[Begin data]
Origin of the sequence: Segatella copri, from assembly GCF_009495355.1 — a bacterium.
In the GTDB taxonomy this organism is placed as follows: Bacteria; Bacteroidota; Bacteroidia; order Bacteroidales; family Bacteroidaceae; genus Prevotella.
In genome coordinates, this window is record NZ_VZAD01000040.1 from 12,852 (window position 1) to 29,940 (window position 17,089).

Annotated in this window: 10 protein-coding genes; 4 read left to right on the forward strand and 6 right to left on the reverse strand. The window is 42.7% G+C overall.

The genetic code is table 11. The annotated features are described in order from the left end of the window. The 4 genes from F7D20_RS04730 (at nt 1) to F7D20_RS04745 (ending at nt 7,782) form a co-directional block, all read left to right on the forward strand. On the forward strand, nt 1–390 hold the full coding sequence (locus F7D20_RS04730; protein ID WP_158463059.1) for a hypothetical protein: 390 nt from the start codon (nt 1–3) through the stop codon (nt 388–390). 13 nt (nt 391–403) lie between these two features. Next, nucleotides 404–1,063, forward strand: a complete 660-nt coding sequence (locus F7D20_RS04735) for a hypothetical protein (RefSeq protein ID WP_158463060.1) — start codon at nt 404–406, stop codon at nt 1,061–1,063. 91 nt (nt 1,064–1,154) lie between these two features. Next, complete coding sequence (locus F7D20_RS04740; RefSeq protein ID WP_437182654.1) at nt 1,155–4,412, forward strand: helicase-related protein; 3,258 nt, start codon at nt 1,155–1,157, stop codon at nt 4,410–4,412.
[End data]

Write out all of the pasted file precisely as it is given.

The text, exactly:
Origin of the sequence: Segatella copri, from assembly GCF_009495355.1 — a bacterium.
In the GTDB taxonomy this organism is placed as follows: Bacteria; Bacteroidota; Bacteroidia; order Bacteroidales; family Bacteroidaceae; genus Prevotella.
In genome coordinates, this window is record NZ_VZAD01000040.1 from 12,852 (window position 1) to 29,940 (window position 17,089).

Annotated in this window: 10 protein-coding genes; 4 read left to right on the forward strand and 6 right to left on the reverse strand. The window is 42.7% G+C overall.

The genetic code is table 11. The annotated features are described in order from the left end of the window. The 4 genes from F7D20_RS04730 (at nt 1) to F7D20_RS04745 (ending at nt 7,782) form a co-directional block, all read left to right on the forward strand. On the forward strand, nt 1–390 hold the full coding sequence (locus F7D20_RS04730; protein ID WP_158463059.1) for a hypothetical protein: 390 nt from the start codon (nt 1–3) through the stop codon (nt 388–390). 13 nt (nt 391–403) lie between these two features. Next, nucleotides 404–1,063, forward strand: a complete 660-nt coding sequence (locus F7D20_RS04735) for a hypothetical protein (RefSeq protein ID WP_158463060.1) — start codon at nt 404–406, stop codon at nt 1,061–1,063. 91 nt (nt 1,064–1,154) lie between these two features. Next, complete coding sequence (locus F7D20_RS04740; RefSeq protein ID WP_437182654.1) at nt 1,155–4,412, forward strand: helicase-related protein; 3,258 nt, start codon at nt 1,155–1,157, stop codon at nt 4,410–4,412.